If you like rockstar romances, found families, and joyfully queer representation, Reverb is the book for you.

As the bassist in Twisted Wishes, Mish Sullivan is used to being adored. After all, she’s talented, tall, and gorgeous with an edgy style. That adoration is taken too far, however, when her stalker lands her in the hospital, and the rest of the band agrees it’s time to get a bodyguard to keep an eye on the band. Used to taking care of herself, Mish hates the idea, although she comes around to it quickly when she sees how hot and charming the guy they hired is.

Mish put her hands on her hips. “I could stick you in my pocket!”

“You could try.” He grinned up at her. “But I’m well versed in taking tall people down, I have a couple of black belts, and was in the army for twelve years. So you might not succeed.”

This time, it was her mouth that twitched up. “Might not?”

“I’m confident in my abilities, but never say never, you know?” He rocked back on the stool. “Besides, I saw the photos of your assailant. You’re tough, Sullivan.”

“Call me Mish.” Her hands were still on her hips, but her smile was wide.

David Altet might be used to doing private security gigs and it’s a perfect post-military job for him, but touring with a popular rock band is on a whole other level. It doesn’t help that he’s tasked with keeping safe one of the most beautiful women he’s ever met or that she keeps flirting with him, never batting an eye when she learns he’s trans. He knows that he needs to stay detached to do his job well, but that’s hard to do when Twisted Wishes is a family and they’re welcoming him in with open arms.

Despite David’s misgivings, he and Mish give in to their attraction, burning up the sheets and beginning to genuinely care about each other. But the stalker doesn’t give up easily, so David finds himself at a crossroads, choosing between his heart and Mish’s safety.

Reverb is the third book in the Twisted Wishes series, with the first two books following other bandmates as they find their loves. It’s not necessary to have read either of them before picking up Reverb, but you may want to read them first if you’re concerned about spoilers for what happens in them or are a completionist.

Like the rest of the series, Reverb is a queer romance, and the queerness extends to its side characters too. Mish is a pansexual cis woman and David is a trans man. The two other couples in the band are male/male, and one of the men is aromantic. The total lack of agony over any of their queerness is refreshing, since there’s no biphobia or slutshaming about Mish’s romantic history with men and women (a common pitfall with bisexual characters in romance, which has been getting better in recent years), or transphobia directed at David. Instead, Reverb dishes up tons of delicious sexual tension, with Mish and David’s vulnerabilities coming from other places in their personal histories.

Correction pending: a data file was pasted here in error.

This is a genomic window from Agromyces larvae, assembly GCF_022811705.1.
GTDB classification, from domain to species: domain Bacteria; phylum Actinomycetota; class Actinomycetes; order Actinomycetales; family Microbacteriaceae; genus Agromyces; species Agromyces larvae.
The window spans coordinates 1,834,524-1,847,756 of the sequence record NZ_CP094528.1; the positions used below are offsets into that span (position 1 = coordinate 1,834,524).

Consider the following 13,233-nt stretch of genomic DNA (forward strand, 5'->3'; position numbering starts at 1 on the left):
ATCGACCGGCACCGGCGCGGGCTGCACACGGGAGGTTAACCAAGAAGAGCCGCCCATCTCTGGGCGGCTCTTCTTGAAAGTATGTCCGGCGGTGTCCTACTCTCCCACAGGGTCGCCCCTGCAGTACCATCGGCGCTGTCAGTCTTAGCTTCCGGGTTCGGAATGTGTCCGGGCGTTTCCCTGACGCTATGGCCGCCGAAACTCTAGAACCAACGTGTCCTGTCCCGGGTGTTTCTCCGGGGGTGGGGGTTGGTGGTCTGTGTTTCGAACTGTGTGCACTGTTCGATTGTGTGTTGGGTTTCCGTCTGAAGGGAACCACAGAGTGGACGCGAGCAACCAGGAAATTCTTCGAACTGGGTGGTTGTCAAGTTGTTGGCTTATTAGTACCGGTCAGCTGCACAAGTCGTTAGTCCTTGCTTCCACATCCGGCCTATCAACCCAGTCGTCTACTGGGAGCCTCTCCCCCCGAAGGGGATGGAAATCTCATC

Mish doesn’t change much in this story, which is fine, because she’s a powerhouse who’s fine exactly the way she is. David, on the other hand, has a massive character arc in Reverb, coming in as a loner who is quite content with that identity. He thinks there’s only one way to do his job—keeping the band, and especially Mish, at arm’s length—and it makes sense, since that’s how he’s been successful for so long. But the band is having none of it because they’re the ultimate found family, loving each other for exactly who they are, rather than in spite of the faults they may have. David has to come a long way to accept that, especially when things go down with the stalker, and it’s heartwarming to see him figure it out, thanks to patience from not only Mish, but the other side characters too.

For anyone wondering, David’s transness is beautifully handled and there are zero info dumps around what it’s like to be a trans man. That said, even though there aren’t obvious teachable moments about trans experience, people who don’t know much will still likely learn from the way David is portrayed. There’s also an interesting parallel between David and Mish, since she’s living a totally different life from the one she grew up with too, including a different name. We never learn the names either character were born with, and that feels exactly right for this story and its message of loving yourself as you are now and accepting love from the family around you.

Readers who are looking for a strong suspense element may not be satisfied with Reverb, because it is a romance first and foremost. The stalker element is a strong part of the book, but because the relationship between Mish and David takes precedence over everything else, it doesn’t feel like a big deal when the identity is revealed and that part of the story is wrapped up. That said, it effectively drives the narrative without being contrived.

Overall, Anna Zabo’s Reverb is a beautiful, emotional read, and a wonderful antidote for a bad week.

 

Reverb
by Anna Zabo
Carina Press
eBook, B07L7BNPXR, 317 pp.
May 2019



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